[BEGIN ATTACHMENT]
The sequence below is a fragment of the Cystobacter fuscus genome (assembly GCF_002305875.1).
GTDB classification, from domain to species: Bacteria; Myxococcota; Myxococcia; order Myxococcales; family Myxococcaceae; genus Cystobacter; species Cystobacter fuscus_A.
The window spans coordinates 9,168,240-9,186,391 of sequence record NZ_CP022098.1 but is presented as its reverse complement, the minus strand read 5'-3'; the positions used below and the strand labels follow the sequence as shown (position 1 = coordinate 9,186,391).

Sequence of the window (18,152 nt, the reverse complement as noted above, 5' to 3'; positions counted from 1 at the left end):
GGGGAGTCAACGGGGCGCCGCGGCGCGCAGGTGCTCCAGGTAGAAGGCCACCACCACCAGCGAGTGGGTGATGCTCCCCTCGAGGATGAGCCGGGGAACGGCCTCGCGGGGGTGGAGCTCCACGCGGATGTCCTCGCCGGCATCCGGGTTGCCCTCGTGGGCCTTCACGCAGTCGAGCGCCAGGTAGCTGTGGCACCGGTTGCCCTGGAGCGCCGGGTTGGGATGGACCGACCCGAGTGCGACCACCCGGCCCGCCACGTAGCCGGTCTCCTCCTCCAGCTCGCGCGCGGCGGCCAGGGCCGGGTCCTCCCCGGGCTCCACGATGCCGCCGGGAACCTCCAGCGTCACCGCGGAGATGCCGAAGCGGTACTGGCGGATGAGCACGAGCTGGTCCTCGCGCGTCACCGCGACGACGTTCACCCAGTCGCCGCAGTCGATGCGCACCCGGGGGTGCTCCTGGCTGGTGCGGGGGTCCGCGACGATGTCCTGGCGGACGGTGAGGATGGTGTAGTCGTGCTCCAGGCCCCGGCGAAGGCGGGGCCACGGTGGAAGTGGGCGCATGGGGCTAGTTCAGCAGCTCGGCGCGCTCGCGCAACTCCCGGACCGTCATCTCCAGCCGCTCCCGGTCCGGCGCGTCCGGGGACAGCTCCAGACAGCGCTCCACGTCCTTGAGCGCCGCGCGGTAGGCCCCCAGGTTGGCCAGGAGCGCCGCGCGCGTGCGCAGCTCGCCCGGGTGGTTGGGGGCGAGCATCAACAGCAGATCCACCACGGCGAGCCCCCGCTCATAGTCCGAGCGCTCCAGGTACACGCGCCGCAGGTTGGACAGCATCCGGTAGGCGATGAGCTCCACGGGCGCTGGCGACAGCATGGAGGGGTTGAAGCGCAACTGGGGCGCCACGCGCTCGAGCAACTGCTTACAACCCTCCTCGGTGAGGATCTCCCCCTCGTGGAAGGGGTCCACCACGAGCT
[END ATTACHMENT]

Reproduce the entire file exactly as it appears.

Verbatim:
The sequence below is a fragment of the Cystobacter fuscus genome (assembly GCF_002305875.1).
GTDB classification, from domain to species: Bacteria; Myxococcota; Myxococcia; order Myxococcales; family Myxococcaceae; genus Cystobacter; species Cystobacter fuscus_A.
The window spans coordinates 9,168,240-9,186,391 of sequence record NZ_CP022098.1 but is presented as its reverse complement, the minus strand read 5'-3'; the positions used below and the strand labels follow the sequence as shown (position 1 = coordinate 9,186,391).

Sequence of the window (18,152 nt, the reverse complement as noted above, 5' to 3'; positions counted from 1 at the left end):
GGGGAGTCAACGGGGCGCCGCGGCGCGCAGGTGCTCCAGGTAGAAGGCCACCACCACCAGCGAGTGGGTGATGCTCCCCTCGAGGATGAGCCGGGGAACGGCCTCGCGGGGGTGGAGCTCCACGCGGATGTCCTCGCCGGCATCCGGGTTGCCCTCGTGGGCCTTCACGCAGTCGAGCGCCAGGTAGCTGTGGCACCGGTTGCCCTGGAGCGCCGGGTTGGGATGGACCGACCCGAGTGCGACCACCCGGCCCGCCACGTAGCCGGTCTCCTCCTCCAGCTCGCGCGCGGCGGCCAGGGCCGGGTCCTCCCCGGGCTCCACGATGCCGCCGGGAACCTCCAGCGTCACCGCGGAGATGCCGAAGCGGTACTGGCGGATGAGCACGAGCTGGTCCTCGCGCGTCACCGCGACGACGTTCACCCAGTCGCCGCAGTCGATGCGCACCCGGGGGTGCTCCTGGCTGGTGCGGGGGTCCGCGACGATGTCCTGGCGGACGGTGAGGATGGTGTAGTCGTGCTCCAGGCCCCGGCGAAGGCGGGGCCACGGTGGAAGTGGGCGCATGGGGCTAGTTCAGCAGCTCGGCGCGCTCGCGCAACTCCCGGACCGTCATCTCCAGCCGCTCCCGGTCCGGCGCGTCCGGGGACAGCTCCAGACAGCGCTCCACGTCCTTGAGCGCCGCGCGGTAGGCCCCCAGGTTGGCCAGGAGCGCCGCGCGCGTGCGCAGCTCGCCCGGGTGGTTGGGGGCGAGCATCAACAGCAGATCCACCACGGCGAGCCCCCGCTCATAGTCCGAGCGCTCCAGGTACACGCGCCGCAGGTTGGACAGCATCCGGTAGGCGATGAGCTCCACGGGCGCTGGCGACAGCATGGAGGGGTTGAAGCGCAACTGGGGCGCCACGCGCTCGAGCAACTGCTTACAACCCTCCTCGGTGAGGATCTCCCCCTCGTGGAAGGGGTCCACCACGAGCT